Staff Publications

Staff Publications

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    'Staff publications' is the digital repository of Wageningen University & Research

    'Staff publications' contains references to publications authored by Wageningen University staff from 1976 onward.

    Publications authored by the staff of the Research Institutes are available from 1995 onwards.

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Differences in egg nutrient availability, development, and nutrient metabolism of broiler and layer embryos
Nangsuay, A. ; Molenaar, R. ; Meijerhof, R. ; Anker, I. van den; Heetkamp, M.J.W. ; Kemp, B. ; Brand, H. van den - \ 2015
Poultry Science 94 (2015)3. - ISSN 0032-5791 - p. 415 - 423.
heat-production - eggshell temperature - chicken embryos - oxygen concentration - protein-turnover - lipid-metabolism - incubation - growth - glycogen - energy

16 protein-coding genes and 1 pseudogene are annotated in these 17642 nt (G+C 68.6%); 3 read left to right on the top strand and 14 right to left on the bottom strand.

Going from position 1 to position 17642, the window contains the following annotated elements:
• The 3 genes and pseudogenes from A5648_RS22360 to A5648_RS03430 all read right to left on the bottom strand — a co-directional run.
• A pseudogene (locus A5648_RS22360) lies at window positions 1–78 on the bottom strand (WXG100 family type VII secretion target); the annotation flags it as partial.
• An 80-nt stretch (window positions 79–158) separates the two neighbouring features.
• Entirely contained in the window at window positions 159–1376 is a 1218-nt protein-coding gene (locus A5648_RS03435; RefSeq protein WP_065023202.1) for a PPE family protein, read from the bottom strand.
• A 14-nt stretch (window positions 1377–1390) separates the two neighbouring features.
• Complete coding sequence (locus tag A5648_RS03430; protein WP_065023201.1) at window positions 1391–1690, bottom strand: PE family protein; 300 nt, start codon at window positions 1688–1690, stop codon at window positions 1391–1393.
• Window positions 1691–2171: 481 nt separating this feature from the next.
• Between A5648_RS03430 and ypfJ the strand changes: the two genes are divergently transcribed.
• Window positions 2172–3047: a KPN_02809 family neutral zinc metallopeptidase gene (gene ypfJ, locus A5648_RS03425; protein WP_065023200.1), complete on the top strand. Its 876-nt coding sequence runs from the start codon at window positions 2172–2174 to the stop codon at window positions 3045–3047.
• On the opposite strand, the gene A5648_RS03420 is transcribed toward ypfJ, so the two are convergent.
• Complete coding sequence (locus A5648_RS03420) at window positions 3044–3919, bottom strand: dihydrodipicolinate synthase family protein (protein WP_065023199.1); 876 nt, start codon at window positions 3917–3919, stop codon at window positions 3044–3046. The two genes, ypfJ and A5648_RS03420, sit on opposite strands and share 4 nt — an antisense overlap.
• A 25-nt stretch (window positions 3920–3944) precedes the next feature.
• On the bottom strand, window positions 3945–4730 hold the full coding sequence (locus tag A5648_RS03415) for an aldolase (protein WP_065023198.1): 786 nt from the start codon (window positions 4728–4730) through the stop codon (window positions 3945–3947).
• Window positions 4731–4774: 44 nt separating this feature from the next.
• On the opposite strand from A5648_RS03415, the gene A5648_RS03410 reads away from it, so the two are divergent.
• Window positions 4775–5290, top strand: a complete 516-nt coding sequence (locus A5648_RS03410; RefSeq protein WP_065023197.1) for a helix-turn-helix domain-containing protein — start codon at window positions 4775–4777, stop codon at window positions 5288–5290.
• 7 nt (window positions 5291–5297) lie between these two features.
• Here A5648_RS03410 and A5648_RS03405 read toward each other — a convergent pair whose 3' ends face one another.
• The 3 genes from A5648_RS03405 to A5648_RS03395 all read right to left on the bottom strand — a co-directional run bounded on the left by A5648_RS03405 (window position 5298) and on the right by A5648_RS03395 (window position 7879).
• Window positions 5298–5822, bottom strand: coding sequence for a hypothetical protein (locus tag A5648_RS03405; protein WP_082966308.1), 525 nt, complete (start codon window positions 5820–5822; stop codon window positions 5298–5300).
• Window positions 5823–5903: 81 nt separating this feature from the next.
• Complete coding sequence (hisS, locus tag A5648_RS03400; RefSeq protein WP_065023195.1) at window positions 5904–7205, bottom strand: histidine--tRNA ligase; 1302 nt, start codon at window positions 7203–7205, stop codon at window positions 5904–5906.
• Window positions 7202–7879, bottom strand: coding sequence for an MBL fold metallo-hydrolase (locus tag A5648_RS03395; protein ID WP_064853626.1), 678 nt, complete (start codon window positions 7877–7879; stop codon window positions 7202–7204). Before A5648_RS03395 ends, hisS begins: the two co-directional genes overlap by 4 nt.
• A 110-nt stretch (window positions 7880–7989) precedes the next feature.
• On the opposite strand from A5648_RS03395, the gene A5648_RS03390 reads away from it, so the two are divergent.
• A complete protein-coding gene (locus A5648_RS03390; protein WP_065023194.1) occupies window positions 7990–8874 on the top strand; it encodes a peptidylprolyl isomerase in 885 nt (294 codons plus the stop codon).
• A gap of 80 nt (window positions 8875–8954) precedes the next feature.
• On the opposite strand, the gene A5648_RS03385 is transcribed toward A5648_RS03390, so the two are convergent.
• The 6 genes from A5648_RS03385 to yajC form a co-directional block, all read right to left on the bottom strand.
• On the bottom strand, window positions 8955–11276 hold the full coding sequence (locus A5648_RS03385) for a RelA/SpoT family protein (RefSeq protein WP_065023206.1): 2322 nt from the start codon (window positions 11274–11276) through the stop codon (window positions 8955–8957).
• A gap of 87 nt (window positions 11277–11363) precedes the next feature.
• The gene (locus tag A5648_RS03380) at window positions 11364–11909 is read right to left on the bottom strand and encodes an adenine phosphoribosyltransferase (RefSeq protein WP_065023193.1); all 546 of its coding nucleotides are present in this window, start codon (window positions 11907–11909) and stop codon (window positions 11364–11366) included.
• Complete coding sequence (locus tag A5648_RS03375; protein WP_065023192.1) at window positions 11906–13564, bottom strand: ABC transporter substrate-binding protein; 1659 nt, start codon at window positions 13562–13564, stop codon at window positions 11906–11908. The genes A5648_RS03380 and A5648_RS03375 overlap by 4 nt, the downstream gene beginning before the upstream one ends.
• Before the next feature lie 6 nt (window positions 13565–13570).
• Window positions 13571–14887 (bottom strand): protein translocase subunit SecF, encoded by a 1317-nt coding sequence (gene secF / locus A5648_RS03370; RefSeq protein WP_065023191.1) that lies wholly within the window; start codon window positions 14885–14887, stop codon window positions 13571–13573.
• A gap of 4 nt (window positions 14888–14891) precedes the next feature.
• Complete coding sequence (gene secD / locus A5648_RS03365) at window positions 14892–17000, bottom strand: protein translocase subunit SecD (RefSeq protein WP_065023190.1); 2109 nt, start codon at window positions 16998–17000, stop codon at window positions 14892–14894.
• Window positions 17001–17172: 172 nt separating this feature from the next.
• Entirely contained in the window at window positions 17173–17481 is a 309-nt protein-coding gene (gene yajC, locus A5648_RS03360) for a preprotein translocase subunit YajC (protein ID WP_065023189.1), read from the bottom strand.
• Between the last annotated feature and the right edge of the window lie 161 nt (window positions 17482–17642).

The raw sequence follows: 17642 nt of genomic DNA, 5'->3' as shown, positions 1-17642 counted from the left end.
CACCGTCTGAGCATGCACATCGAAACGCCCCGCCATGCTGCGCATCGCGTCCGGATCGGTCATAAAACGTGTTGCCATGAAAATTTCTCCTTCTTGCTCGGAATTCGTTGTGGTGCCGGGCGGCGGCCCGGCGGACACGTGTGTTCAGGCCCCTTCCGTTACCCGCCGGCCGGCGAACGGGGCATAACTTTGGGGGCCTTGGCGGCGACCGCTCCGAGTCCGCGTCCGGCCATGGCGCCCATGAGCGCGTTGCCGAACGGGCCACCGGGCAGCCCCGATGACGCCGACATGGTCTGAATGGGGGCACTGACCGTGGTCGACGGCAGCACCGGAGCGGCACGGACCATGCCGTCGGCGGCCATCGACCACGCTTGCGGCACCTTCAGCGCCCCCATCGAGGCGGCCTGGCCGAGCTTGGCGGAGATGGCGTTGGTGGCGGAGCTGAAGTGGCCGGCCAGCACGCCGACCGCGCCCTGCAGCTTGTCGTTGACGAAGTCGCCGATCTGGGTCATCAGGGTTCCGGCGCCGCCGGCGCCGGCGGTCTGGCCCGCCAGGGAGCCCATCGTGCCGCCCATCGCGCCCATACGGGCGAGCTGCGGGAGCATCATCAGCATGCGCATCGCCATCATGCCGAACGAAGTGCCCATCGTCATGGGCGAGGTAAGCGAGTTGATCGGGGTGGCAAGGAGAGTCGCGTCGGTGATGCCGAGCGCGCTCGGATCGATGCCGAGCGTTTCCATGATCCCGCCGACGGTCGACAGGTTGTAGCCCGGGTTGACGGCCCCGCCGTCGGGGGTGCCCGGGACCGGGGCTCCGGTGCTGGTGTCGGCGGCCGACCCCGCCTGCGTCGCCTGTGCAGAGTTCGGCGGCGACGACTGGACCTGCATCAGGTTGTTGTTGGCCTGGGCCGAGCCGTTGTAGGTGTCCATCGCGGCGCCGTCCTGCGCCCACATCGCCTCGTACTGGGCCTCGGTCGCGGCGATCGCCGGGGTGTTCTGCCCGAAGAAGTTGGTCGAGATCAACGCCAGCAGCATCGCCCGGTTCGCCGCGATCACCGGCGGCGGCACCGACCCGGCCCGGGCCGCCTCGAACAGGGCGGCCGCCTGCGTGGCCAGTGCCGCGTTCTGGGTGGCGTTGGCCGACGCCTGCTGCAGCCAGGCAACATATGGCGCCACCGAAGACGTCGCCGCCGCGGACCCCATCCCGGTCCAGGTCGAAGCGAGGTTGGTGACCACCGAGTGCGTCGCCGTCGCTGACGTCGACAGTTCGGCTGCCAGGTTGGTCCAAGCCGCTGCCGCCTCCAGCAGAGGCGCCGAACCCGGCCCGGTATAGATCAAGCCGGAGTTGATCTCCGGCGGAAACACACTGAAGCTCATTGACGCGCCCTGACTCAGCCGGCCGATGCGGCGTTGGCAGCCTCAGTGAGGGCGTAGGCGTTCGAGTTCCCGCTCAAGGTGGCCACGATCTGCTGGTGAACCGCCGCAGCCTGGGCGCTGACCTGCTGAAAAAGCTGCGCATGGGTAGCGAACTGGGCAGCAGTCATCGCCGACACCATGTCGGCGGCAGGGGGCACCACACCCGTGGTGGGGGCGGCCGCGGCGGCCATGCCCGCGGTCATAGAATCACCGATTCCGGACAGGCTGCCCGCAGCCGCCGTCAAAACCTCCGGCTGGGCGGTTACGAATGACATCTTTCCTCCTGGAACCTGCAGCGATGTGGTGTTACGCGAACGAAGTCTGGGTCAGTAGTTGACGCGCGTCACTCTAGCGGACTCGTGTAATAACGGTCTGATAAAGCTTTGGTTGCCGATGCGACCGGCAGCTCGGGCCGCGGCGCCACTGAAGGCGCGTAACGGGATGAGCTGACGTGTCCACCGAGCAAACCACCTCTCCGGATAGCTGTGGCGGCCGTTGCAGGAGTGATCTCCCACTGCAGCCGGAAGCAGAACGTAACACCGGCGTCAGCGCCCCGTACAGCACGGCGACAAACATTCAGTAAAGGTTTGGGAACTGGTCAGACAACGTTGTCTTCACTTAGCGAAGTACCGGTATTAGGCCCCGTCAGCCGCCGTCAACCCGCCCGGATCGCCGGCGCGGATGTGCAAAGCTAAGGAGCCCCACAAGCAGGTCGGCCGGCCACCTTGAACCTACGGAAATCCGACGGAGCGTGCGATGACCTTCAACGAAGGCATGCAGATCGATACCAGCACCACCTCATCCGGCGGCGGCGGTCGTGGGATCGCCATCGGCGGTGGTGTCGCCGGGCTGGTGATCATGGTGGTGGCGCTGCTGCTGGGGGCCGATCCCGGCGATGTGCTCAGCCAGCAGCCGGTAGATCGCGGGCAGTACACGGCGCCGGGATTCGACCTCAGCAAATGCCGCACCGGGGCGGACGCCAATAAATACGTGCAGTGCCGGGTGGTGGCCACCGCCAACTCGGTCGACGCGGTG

Selection for production traits of broilers and layers leads to physiological differences, which may already be present during incubation. This study aimed to investigate the influence of strain (broiler vs layer) on egg nutrient availability, embryonic development and nutrient metabolism. A total of 480 eggs with an egg weight range of 62.0 to 64.0 g from Lohmann Brown Lite and Ross 308 breeder flocks of 41 or 42 weeks of age were selected in two batches of 120 eggs per batch per strain. For each batch, 30 eggs per strain were used to determine egg composition, including nutrient and energy content, and 90 eggs per strain were separately incubated in one of two climate respiration chambers at an eggshell temperature of 37.8°C. The results showed that broiler eggs had a higher ratio of yolk: albumen with 2.41 g more yolk and 1.48 g less albumen than layers. The yolk energy content of broiler eggs was 46.32 kJ higher than that of layer eggs, whereas total energy content of broiler eggs was 47.85 kJ higher compared to layer eggs. Yolk-free body mass at incubation day 16 and chick weight and length at hatch were higher in broilers compared to layers. Respiration quotient of broiler embryos was higher than layer embryos during incubation day 8 to incubation day 10. A 0.24 g lower residual yolk at the hatch of broiler embryos than for the layer embryos indicated that broiler embryos used more yolk and had a higher energy utilization and energy deposition in yolk-free body mass. Heat production of broiler embryos was higher than that of layer embryos from incubation day 12 to incubation day 18, but efficiency of converting egg energy used by embryos to form yolk-free body mass was similar. In conclusion, broiler and layer embryos have different embryonic development patterns, which affect energy utilization and embryonic heat production. However, the embryos are equal in efficiency of converting the energy used to yolk-free body mass.